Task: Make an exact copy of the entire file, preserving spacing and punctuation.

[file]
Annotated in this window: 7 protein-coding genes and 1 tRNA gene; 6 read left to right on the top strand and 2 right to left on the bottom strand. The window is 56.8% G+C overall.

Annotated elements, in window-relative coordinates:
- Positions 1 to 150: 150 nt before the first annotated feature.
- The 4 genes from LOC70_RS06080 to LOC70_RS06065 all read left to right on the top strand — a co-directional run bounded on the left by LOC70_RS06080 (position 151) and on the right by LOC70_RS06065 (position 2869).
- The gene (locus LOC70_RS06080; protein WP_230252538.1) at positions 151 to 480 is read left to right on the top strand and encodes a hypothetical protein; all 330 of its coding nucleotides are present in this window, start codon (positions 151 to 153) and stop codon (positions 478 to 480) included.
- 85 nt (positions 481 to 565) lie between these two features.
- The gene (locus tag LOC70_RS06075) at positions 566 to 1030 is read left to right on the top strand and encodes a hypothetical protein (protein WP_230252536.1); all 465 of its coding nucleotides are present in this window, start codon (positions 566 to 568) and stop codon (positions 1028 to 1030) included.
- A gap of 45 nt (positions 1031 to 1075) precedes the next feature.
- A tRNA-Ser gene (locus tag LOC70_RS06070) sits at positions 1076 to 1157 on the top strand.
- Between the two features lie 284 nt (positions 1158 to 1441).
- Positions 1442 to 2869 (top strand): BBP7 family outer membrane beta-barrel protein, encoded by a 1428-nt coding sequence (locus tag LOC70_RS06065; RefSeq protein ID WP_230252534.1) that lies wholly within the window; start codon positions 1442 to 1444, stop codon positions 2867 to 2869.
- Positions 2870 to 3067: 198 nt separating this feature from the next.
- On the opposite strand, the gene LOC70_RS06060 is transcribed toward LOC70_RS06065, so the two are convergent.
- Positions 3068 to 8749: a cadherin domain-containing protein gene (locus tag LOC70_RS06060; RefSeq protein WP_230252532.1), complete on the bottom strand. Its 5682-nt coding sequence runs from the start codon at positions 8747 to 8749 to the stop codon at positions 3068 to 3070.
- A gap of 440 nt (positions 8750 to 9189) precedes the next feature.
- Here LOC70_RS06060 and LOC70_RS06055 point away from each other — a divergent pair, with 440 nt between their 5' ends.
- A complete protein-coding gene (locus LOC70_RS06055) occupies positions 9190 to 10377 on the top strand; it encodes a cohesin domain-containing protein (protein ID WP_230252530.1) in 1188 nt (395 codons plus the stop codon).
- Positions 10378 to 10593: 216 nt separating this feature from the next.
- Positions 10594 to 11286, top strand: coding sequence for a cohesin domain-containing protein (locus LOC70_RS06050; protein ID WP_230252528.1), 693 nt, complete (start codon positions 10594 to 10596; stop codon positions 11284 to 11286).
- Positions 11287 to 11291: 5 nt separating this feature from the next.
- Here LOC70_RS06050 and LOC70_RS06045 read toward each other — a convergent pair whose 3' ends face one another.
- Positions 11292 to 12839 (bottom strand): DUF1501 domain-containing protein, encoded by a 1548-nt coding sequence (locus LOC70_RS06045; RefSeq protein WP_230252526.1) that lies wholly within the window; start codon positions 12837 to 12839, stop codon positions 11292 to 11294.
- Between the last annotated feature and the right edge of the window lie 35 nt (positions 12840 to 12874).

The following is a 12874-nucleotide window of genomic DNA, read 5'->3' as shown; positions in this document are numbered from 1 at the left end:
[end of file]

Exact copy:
Annotated in this window: 7 protein-coding genes and 1 tRNA gene; 6 read left to right on the top strand and 2 right to left on the bottom strand. The window is 56.8% G+C overall.

Annotated elements, in window-relative coordinates:
- Positions 1 to 150: 150 nt before the first annotated feature.
- The 4 genes from LOC70_RS06080 to LOC70_RS06065 all read left to right on the top strand — a co-directional run bounded on the left by LOC70_RS06080 (position 151) and on the right by LOC70_RS06065 (position 2869).
- The gene (locus LOC70_RS06080; protein WP_230252538.1) at positions 151 to 480 is read left to right on the top strand and encodes a hypothetical protein; all 330 of its coding nucleotides are present in this window, start codon (positions 151 to 153) and stop codon (positions 478 to 480) included.
- 85 nt (positions 481 to 565) lie between these two features.
- The gene (locus tag LOC70_RS06075) at positions 566 to 1030 is read left to right on the top strand and encodes a hypothetical protein (protein WP_230252536.1); all 465 of its coding nucleotides are present in this window, start codon (positions 566 to 568) and stop codon (positions 1028 to 1030) included.
- A gap of 45 nt (positions 1031 to 1075) precedes the next feature.
- A tRNA-Ser gene (locus tag LOC70_RS06070) sits at positions 1076 to 1157 on the top strand.
- Between the two features lie 284 nt (positions 1158 to 1441).
- Positions 1442 to 2869 (top strand): BBP7 family outer membrane beta-barrel protein, encoded by a 1428-nt coding sequence (locus tag LOC70_RS06065; RefSeq protein ID WP_230252534.1) that lies wholly within the window; start codon positions 1442 to 1444, stop codon positions 2867 to 2869.
- Positions 2870 to 3067: 198 nt separating this feature from the next.
- On the opposite strand, the gene LOC70_RS06060 is transcribed toward LOC70_RS06065, so the two are convergent.
- Positions 3068 to 8749: a cadherin domain-containing protein gene (locus tag LOC70_RS06060; RefSeq protein WP_230252532.1), complete on the bottom strand. Its 5682-nt coding sequence runs from the start codon at positions 8747 to 8749 to the stop codon at positions 3068 to 3070.
- A gap of 440 nt (positions 8750 to 9189) precedes the next feature.
- Here LOC70_RS06060 and LOC70_RS06055 point away from each other — a divergent pair, with 440 nt between their 5' ends.
- A complete protein-coding gene (locus LOC70_RS06055) occupies positions 9190 to 10377 on the top strand; it encodes a cohesin domain-containing protein (protein ID WP_230252530.1) in 1188 nt (395 codons plus the stop codon).
- Positions 10378 to 10593: 216 nt separating this feature from the next.
- Positions 10594 to 11286, top strand: coding sequence for a cohesin domain-containing protein (locus LOC70_RS06050; protein ID WP_230252528.1), 693 nt, complete (start codon positions 10594 to 10596; stop codon positions 11284 to 11286).
- Positions 11287 to 11291: 5 nt separating this feature from the next.
- Here LOC70_RS06050 and LOC70_RS06045 read toward each other — a convergent pair whose 3' ends face one another.
- Positions 11292 to 12839 (bottom strand): DUF1501 domain-containing protein, encoded by a 1548-nt coding sequence (locus LOC70_RS06045; RefSeq protein WP_230252526.1) that lies wholly within the window; start codon positions 12837 to 12839, stop codon positions 11292 to 11294.
- Between the last annotated feature and the right edge of the window lie 35 nt (positions 12840 to 12874).

The following is a 12874-nucleotide window of genomic DNA, read 5'->3' as shown; positions in this document are numbered from 1 at the left end: